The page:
Without entering into certain legal complications, such as exceptions to copyright, it should be said that you may enjoy other rights associated with some of the images captured by your photographer. For example, if the images clearly depict you or the identity of others, the photographer is generally precluded from publishing those images on the Internet without your consent (or the consent of your guests) as that would constitute a data protection violation. However, the issue at hand here is ownership of an intellectual property asset, in this case an image or images. Should you acquire copyright in any such images, you would then be in full control over what can and cannot be done with them, including by the photographer him or herself. Following copyright assignment, the photographer would need your consent before making use of the images in any substantial manner.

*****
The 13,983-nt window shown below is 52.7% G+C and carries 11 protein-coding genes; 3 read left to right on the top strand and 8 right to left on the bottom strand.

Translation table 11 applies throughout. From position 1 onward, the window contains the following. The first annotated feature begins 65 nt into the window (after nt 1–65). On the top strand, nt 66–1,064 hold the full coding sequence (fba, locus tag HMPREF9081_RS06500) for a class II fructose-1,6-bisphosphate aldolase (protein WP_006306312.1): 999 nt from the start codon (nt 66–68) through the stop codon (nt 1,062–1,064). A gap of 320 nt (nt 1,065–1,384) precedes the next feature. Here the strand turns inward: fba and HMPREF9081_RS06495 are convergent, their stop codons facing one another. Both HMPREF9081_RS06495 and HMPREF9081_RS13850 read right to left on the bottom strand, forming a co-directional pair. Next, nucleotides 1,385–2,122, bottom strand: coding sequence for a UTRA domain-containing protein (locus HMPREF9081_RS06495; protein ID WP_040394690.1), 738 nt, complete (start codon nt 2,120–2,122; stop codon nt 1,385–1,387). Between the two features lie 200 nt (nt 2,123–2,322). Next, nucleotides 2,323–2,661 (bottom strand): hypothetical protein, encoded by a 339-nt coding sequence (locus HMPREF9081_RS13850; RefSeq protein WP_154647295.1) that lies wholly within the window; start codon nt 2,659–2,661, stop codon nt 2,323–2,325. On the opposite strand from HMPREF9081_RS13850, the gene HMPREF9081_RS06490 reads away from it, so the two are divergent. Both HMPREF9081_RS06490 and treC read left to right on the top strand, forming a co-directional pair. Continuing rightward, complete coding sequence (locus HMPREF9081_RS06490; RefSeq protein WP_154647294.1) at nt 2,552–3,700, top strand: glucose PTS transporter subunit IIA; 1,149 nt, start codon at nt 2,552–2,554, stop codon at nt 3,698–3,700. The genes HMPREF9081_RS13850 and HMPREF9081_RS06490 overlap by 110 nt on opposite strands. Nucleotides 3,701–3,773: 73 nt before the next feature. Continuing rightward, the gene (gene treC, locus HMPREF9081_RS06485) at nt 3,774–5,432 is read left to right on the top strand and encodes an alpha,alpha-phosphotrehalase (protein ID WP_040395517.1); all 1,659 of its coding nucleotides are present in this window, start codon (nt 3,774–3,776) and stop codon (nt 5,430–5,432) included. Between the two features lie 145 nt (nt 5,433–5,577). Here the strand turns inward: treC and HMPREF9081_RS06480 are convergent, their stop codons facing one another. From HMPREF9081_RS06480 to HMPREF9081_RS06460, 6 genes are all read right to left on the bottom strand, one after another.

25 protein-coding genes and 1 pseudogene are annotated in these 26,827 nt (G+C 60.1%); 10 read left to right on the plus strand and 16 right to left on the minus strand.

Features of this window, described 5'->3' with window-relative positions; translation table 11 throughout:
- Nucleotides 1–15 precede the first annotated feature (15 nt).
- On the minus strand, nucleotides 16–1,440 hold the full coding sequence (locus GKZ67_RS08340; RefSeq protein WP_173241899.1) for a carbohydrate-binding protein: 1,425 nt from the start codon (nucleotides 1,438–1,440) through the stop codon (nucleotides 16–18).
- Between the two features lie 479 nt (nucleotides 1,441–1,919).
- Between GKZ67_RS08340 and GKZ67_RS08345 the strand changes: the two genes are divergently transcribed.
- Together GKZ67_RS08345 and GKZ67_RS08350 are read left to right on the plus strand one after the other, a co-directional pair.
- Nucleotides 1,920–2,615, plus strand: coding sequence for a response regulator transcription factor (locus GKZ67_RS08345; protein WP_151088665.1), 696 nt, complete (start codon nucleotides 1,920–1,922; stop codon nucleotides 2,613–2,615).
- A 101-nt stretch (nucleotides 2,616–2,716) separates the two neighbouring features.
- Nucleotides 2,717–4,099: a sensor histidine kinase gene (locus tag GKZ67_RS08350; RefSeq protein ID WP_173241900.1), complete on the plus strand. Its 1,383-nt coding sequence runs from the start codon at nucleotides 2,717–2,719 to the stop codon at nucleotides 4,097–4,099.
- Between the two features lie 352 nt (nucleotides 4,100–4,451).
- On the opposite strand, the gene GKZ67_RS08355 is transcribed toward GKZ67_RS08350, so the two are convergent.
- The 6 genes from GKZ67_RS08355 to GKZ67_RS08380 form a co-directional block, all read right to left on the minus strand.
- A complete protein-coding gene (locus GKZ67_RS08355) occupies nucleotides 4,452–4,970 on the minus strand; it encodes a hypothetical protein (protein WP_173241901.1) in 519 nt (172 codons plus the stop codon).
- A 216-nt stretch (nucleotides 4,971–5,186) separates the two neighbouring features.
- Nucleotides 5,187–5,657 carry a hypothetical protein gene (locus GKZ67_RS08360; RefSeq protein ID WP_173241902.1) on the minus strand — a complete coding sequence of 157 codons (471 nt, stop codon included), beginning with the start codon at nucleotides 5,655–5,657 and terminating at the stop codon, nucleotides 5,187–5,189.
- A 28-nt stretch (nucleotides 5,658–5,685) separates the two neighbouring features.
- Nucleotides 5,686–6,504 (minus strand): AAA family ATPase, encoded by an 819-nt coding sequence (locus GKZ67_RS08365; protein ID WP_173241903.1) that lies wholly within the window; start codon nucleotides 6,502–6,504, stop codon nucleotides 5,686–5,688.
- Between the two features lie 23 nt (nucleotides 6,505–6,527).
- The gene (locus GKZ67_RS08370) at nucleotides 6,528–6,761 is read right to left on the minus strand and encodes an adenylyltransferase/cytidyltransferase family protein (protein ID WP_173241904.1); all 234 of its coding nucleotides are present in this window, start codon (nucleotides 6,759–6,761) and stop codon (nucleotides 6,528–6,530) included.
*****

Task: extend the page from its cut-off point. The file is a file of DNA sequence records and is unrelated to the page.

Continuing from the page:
The best generic advice that can be offered in this context is that you should always make sure you carefully read what you are asked to sign and if you are not asked to sign anything, make sure that you ask for the photographer's written terms and conditions (if any). In both scenarios, if you want more than a simple 'right to use' the images, you need to check that there is a clear copyright assignment clause in your favour. Most professional photographers are aware of these legal principles and will likely be prepared for such a request. It should be said that purchasing an image outright might affect the cost (as opposed to merely being given a licence for personal use). If the photographer appears to have no idea about such matters, it is advisable to raise this issue yourself, ideally after having sought legal advice. In truth, it is also advisable for photographers as creators, and therefore first owners of the images, to receive legal advice on all such matters.